Kansas Supreme Court reverses judge’s decision throwing out COVID-19 statute

Justices assert district court shouldn’t have waded into constitutional issues

By: - January 7, 2022 11:08 am
The Kansas Supreme Court reversed a district court decision Friday that found unconstitutional a state law allowing people to challenge COVID-19 prevention policies adopted by a school district. (Screen capture/Kansas Reflector)

The Kansas Supreme Court reversed a district court decision Friday that found unconstitutional a state law allowing people to challenge COVID-19 prevention policies adopted by a school district. (Screen capture/Kansas Reflector)

TOPEKA — The Kansas Supreme Court reversed a district court decision Friday that threw out a lawsuit filed against a school district’s use of COVID-19 pandemic prevention measures and declared the underlying state law a violation of the state and federal constitutions.

Justices of the state’s highest court faulted the Johnson County District Court’s decision to weigh in on constitutionality of Senate Bill 40 adopted by the 2021 Legislature. The Supreme Court agreed the district court judge properly tossed the lawsuits because they weren’t filed soon enough, but the justices concluded the trial judge procedurally went too far by unnecessarily wading into constitutional considerations.

Justice Dan Biles, appointed by Democratic Gov. Kathleen Sebelius, wrote the “decision may be just a temporary retreat from a raging storm” of political and legal intrigue as the state worked through government boundaries on emergency management.

“It reflects necessary adherence to a long-standing doctrine of judicial self-restraint known as constitutional avoidance,” Biles’ opinion said. “This rule strongly counsels against courts deciding a case on a constitutional question if it can be resolved in some other fashion, especially when the question concerns the validity of a statute enacted by our coordinate branches of state government.”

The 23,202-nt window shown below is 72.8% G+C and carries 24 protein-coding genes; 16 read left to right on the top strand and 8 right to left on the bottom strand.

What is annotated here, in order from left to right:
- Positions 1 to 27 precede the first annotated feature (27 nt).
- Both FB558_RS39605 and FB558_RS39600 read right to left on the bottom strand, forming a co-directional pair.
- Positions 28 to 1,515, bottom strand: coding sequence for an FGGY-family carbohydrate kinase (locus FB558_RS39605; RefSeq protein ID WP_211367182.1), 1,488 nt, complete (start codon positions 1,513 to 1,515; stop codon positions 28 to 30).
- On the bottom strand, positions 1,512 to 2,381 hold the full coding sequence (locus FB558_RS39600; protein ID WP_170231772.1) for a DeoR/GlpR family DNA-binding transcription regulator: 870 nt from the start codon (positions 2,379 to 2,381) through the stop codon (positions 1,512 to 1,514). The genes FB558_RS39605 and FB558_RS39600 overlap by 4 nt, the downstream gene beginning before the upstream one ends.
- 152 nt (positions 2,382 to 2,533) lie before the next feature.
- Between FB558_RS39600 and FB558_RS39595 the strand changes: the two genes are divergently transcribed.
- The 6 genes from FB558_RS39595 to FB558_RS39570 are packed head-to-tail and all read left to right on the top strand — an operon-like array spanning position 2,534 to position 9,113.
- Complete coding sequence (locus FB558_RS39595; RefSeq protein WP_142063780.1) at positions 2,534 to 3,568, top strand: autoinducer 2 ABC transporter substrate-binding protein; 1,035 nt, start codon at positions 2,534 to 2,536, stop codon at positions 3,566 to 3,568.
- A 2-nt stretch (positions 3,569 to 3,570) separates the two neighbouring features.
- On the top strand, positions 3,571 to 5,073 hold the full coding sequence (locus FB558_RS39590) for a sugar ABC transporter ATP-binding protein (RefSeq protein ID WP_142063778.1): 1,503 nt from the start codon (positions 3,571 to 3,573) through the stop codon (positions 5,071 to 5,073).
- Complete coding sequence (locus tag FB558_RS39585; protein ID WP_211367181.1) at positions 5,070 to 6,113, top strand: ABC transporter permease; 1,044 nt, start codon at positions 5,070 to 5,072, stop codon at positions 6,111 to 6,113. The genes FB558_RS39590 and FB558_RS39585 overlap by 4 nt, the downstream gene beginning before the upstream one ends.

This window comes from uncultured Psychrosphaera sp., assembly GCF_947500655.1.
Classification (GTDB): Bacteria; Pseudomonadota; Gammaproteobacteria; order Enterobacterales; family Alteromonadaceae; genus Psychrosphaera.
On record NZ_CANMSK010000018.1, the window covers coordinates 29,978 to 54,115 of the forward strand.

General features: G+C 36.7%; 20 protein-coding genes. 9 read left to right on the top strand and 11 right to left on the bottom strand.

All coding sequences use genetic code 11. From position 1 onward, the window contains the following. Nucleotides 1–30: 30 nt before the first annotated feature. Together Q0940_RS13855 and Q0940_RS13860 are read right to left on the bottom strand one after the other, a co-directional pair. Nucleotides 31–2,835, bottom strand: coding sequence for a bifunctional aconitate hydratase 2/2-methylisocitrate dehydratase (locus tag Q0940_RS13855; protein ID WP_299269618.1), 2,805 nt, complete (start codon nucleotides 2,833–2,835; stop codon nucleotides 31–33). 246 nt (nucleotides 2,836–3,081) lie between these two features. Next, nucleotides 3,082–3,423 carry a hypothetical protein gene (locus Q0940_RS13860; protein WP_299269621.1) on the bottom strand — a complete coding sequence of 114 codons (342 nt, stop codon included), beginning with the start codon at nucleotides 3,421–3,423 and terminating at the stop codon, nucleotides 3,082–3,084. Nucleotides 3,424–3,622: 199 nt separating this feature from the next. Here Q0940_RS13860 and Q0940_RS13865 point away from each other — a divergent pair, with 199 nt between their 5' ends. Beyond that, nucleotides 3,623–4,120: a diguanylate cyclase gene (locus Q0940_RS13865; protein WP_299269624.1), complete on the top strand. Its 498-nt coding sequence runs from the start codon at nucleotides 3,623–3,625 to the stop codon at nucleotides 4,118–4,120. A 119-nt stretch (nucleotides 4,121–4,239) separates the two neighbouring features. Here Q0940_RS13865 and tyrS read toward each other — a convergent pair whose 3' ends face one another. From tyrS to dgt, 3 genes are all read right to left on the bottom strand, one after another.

District Court Judge David Hauber had dismissed a lawsuit filed by parents against the Shawnee Mission School District because the plaintiffs didn’t challenge the district’s face-covering policy within the mandatory 30 days. Hauber also ruled the pandemic law approved by the Legislature unconstitutionally deprived school districts of due process and interfered with the judicial system by mandating a verdict within 10 days.

Hauber’s opinion said: “One can imagine the reaction from legislators if courts routinely demanded that a given legislative committee or chamber enact a law or report a bill out of committee within a certain time frame.”

Attorney General Derek Schmidt, who is a Republican candidate for governor, intervened in the case before the district court and appealed the lower court ruling on constitutionality of Senate Bill 40.

Supreme Court Chief Justice Marla Luckert, appointed by Republican Gov. Bill Graves, offered a separate opinion. She argued the appeal by the attorney general’s office should have been dismissed for lack of jurisdiction. Luckert said the district court didn’t have authority to reach Senate Bill 40’s constitutionality once it decided the lawsuits were untimely.

Justice Caleb Stegall, placed on the court by Republican Gov. Sam Brownback, joined Luckert’s dissent.

Provisions of COVID-19 state law applicable to school districts expired last summer, but statute aimed at restraining county governments was left in place by the Supreme Court.

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Tim Carpenter
Tim Carpenter

Tim Carpenter has reported on Kansas for 35 years. He covered the Capitol for 16 years at the Topeka Capital-Journal and previously worked for the Lawrence Journal-World and United Press International. He has been recognized for investigative reporting on Kansas government and politics. He won the Kansas Press Association's Victor Murdock Award six times. The William Allen White Foundation honored him four times with its Burton Marvin News Enterprise Award. The Kansas City Press Club twice presented him its Journalist of the Year Award and more recently its Lifetime Achievement Award. He earned an agriculture degree at Kansas State University and grew up on a small dairy and beef cattle farm in Missouri. He is an amateur woodworker and drives Studebaker cars.

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